In what it describes as an effort to better serve voters, WJZ-TV will air tonight’s debate among seven Democratic candidates for governor at 6 p.m., a time period normally filled with an early-evening, station-produced newscast.
The debate will run from 6 to 7:15 p.m., followed by 15 minutes of local news, and then the “CBS Evening News” from 7:30 to 8.
The two previous TV debates among Democratic candidates aired at 7 p.m.
“It is different for us,” K.C. Robertson, a spokesman for the station, said of 6 p.m. start. “In recent memory, yes, it is the first time. It’s an effort to better serve the community.”
The thinking is that there will be a larger audience of viewers interested in the news and engaged with current affairs during that news hour, and this is a way to expose the candidates to them.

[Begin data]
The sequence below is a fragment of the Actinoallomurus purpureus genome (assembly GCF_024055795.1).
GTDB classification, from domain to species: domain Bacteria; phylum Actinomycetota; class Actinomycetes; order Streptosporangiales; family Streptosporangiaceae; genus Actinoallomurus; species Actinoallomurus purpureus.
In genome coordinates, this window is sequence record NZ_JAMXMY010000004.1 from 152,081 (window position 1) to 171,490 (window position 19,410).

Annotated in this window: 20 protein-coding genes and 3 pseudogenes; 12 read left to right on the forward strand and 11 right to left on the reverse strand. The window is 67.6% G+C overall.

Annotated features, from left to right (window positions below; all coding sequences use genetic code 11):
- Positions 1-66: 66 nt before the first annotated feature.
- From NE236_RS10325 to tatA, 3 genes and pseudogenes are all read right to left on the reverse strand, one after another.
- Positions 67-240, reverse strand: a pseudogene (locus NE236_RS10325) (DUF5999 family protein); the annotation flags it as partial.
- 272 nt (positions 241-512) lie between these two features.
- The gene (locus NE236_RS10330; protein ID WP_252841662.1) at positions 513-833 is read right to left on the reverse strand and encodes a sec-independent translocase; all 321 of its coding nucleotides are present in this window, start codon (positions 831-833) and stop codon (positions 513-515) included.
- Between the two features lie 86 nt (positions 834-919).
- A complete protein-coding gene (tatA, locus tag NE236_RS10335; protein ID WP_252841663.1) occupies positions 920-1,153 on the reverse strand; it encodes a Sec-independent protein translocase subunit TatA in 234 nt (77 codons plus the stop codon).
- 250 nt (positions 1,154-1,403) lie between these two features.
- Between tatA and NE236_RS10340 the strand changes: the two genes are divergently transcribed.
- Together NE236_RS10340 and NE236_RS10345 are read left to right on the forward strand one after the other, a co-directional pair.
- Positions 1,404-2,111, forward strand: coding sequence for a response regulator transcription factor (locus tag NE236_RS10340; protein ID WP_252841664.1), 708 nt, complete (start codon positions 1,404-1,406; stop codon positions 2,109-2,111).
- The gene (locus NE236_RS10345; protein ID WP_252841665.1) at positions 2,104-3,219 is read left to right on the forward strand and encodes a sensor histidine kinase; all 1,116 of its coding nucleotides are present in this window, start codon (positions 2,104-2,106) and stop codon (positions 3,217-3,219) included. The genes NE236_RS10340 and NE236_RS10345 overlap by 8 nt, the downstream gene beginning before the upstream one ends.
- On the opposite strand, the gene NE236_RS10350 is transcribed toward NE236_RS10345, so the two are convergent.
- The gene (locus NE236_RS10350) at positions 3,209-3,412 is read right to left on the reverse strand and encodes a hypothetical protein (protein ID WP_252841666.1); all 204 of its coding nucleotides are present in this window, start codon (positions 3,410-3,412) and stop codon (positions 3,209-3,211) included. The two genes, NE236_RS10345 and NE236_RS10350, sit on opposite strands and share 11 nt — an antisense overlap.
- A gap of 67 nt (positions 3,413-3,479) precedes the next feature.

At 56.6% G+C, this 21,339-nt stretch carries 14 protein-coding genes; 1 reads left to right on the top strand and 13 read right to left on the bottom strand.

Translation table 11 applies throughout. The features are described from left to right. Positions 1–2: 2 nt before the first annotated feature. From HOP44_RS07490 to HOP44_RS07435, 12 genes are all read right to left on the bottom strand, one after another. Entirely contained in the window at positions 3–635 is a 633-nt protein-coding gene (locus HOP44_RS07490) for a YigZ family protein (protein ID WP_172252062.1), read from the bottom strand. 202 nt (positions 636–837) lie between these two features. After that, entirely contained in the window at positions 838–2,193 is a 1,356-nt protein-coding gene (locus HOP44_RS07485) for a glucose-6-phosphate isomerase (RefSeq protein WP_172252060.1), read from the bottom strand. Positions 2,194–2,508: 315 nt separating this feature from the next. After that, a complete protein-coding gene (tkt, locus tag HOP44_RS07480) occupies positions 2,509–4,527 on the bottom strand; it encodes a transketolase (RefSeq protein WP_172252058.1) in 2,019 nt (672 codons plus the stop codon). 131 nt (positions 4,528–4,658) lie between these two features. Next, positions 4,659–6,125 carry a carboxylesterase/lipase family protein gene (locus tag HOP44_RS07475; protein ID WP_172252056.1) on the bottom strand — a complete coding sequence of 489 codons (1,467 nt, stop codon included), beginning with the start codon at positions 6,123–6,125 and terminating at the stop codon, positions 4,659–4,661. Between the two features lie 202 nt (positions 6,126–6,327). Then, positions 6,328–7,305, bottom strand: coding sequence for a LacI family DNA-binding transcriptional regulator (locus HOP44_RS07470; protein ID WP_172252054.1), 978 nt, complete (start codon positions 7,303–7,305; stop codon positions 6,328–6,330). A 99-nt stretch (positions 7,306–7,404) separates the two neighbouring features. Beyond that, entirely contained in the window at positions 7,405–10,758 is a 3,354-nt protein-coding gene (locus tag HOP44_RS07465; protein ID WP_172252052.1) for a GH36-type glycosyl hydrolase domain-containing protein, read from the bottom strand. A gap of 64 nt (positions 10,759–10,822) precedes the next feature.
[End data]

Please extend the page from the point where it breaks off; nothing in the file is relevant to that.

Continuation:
Programming from 5 to 8 p.m. is an important and sometimes complicated part of a local station’s strategy.
Some stations go with syndicated fare as opposed to locally-produced news during part of that time, as WBFF does with back to back episodes of “Family Feud” from 6 to 7 p.m.
With the start of prime time at 8 p.m., local affiliates have far less latitude as they are contractually committed to carrying a certain amount of what the network offers.
In addition to WJZ, the debate is presented by The Baltimore Sun and the University of Baltimore’s Schaefer Center for Public Policy.
The candidates in tonight’s debate are: Prince George’s County Executive Rushern Baker III, former Montgomery County councilwoman Valerie Ervin, former NAACP CEO Ben Jealous, state Sen. Richard S. Madaleno, attorney Jim Shea, tech entrepreneur Alec Ross and Krish Vignarajah, former policy director for First Lady Michelle Obama.
The moderators are: Vic Carter, WJZ anchorman; Ann Cotten, director of the Schaefer Center, and Andrew A. Green, editorial page editor for The Sun.
The debate was taped earlier today at the University of Baltimore.